The initiative, proposed by the Alaska Fisheries Conservation Alliance led by Bob Penney, would ban setnet gear in urban areas, almost exclusively impacting Cook Inlet East Side setnetters where 735 setnet permits are registered alongside a large guided angler industry. More than 80 percent of the commercial permits are held by Alaska residents.
The Alaska Supreme Court heard arguments in August from the Alaska Fisheries Conservation Alliance and the State of Alaska; the state is arguing the measure is unconstitutional as a prohibited allocation of a resource. The judges have yet to issue decision.
Lt. Gov. Byron Mallott certified the ballot initiative after the Alaska Fisheries Conservation Alliance submitted 43,000 signatures in support of the measure in August.
The issue has been at court since it the initiative was filed in late 2013; then-Lt. Gov. Mead Treadwell rejected it in January 2014 as an allocative measure, which is prohibited by the Alaska Constitution.
AFCA appealed and won a reversal in Superior Court that allowed it to begin collecting signatures.
The State of Alaska is appealing the lower court decision, calling the initiative an unconstitutional reallocation of salmon from one user group of fishermen to another, though not an explicit one. AFCA argues the constitutional definition of allocation should be applied literally according to a particular legal precedent.
4. A good Board of Fisheries member is hard to find
The seven-person Alaska Board of Fisheries had a rough time filling one of its seats early in 2015, and the nominee has yet to be confirmed by the Legislature.
Bob Mumford, a former Board of Game member, was appointed to the position on May 20 by Gov. Bill Walker after a merry-go-round of forced retirements, criminal charges, and lobbying efforts juggled three prior appointees in and out of the running.
Board chair Karl Johnstone was up for reappointment this year, but Walker told Johnstone his name would not be submitted to the Legislature for reappointment in light of an unsavory Department of Fish and Game commissioner vetting process in January. Johnstone resigned in response, and vice chair Tom Kluberton, a Talkeetna lodge owner, took his place.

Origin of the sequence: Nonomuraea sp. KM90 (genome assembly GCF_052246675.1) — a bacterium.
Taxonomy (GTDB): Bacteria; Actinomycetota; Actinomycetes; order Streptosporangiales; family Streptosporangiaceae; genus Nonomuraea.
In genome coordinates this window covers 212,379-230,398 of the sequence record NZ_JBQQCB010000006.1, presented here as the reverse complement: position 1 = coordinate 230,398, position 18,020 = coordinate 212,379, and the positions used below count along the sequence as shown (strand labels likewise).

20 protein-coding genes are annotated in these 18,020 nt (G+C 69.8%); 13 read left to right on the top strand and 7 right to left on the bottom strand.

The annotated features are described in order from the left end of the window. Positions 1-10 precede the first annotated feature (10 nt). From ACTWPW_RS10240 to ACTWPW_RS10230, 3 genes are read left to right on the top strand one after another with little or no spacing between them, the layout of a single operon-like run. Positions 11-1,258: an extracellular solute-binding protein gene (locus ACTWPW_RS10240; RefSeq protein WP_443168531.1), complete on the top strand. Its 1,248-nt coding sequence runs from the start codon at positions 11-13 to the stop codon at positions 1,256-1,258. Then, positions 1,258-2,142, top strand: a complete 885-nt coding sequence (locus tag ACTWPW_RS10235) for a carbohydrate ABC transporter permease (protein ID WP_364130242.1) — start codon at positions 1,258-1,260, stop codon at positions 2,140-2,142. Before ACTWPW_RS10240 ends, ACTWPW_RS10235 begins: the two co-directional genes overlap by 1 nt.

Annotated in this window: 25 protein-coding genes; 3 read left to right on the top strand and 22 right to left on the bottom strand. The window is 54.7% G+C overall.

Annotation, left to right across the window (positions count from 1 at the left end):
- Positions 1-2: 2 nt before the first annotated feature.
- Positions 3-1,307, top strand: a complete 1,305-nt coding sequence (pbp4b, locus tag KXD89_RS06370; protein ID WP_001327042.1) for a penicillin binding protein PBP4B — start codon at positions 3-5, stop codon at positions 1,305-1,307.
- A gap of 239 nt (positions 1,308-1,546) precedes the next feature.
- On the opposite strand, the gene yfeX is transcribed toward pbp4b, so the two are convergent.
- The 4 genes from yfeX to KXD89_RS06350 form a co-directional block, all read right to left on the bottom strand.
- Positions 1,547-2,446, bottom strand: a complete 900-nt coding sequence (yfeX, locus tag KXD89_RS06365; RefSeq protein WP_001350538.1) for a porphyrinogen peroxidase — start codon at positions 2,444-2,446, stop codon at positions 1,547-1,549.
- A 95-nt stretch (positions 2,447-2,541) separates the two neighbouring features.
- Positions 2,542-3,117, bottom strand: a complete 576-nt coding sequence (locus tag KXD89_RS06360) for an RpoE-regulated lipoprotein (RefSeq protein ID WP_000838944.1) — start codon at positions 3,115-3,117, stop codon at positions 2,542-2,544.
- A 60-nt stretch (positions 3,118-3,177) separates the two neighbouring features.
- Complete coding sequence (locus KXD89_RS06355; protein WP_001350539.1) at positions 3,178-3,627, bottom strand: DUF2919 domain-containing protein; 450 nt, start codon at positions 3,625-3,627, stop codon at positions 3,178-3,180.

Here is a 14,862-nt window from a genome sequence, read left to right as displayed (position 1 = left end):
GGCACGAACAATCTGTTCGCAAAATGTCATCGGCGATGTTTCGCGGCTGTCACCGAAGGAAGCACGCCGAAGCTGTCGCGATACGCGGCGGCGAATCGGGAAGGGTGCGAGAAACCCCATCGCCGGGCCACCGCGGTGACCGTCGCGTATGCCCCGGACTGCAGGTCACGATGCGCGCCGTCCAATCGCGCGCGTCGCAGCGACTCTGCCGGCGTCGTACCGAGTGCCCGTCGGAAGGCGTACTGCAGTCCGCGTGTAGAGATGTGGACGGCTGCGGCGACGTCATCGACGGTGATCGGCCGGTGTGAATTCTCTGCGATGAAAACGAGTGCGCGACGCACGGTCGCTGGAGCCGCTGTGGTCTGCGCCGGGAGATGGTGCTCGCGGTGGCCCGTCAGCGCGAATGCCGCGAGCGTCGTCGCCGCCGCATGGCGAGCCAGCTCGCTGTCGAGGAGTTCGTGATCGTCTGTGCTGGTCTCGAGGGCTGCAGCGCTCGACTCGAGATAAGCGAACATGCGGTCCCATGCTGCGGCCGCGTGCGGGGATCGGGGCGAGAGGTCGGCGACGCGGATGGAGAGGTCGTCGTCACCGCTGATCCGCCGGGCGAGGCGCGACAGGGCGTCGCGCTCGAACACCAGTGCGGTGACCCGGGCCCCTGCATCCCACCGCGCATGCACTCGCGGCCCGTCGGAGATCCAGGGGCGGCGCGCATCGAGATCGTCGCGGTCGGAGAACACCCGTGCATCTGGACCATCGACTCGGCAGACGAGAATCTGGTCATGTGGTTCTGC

During a joint board commissioner interview, the Board of Fisheries members voted unanimously, without comment, against forwarding Roland Maw’s name to the governor for consideration, while the Board of Game voted unanimously in favor.
When Johnstone resigned, Walker then appointed Maw, a longtime Kenai Peninsula resident, commercial fisherman and former executive director of the United Cook Inlet Drift Association, but without properly vetting his past.
Maw withdrew his name from consideration Feb. 20 just one month into the confirmation process during the 2015 Legislative session. He was charged with illegally obtaining resident fishing and hunting permits in Montana shortly thereafter.
Walker then appointed Robert Ruffner, who was targeted for defeat by an intense lobbying effort by the Kenai River Sportfishing Association seeking to frame him as sympathetic to commercial fishing interests. Ruffner failed to be confirmed by the joint Legislature by a 30-29 vote, leading to Mumford’s appointment, which is still subject to confirmation.
According to former Boards and Commissions Director Karen Gillis, Walker was ready to name Roberta “Bobbi” Quintavell to the seat despite her lack of fisheries experience and Gillis resigned her job in protest before Mumford was named.
5. The Blob
A patch of warmer than average water in the Gulf of Alaska raised concerns in 2015 as biologists tied it to several upsetting trends in the region’s fisheries.
Warmer and drier climates in the western U.S. combined with natural Pacific Ocean currents to cause a patch of water stretching along the West Coast and into the North Pacific with an average surface temperature of 2 degrees centigrade, or 3.6 degrees Fahrenheit, warmer than the historical mean.
Researchers and fishermen haven’t positively connected anything sinister to the warm water, but there was no lack of troubling episodes in the Gulf of Alaska. In the summer of 2015, dead whales cropped up near Kodiak, Chignik, Katmai, Seldovia, and False Pass, along with dead sea lions in Dutch Harbor and Amalik Bay. Dead puffins and other seabirds abound along the Gulf, as well as washes of dead bait fish including sand lances and herring.
Biologists suggested the small fish and late runs of sockeye salmon around Alaska could be linked to the warmer water. Warm water is conducive to certain types of algae, that crept into the Gulf of Alaska from farther south.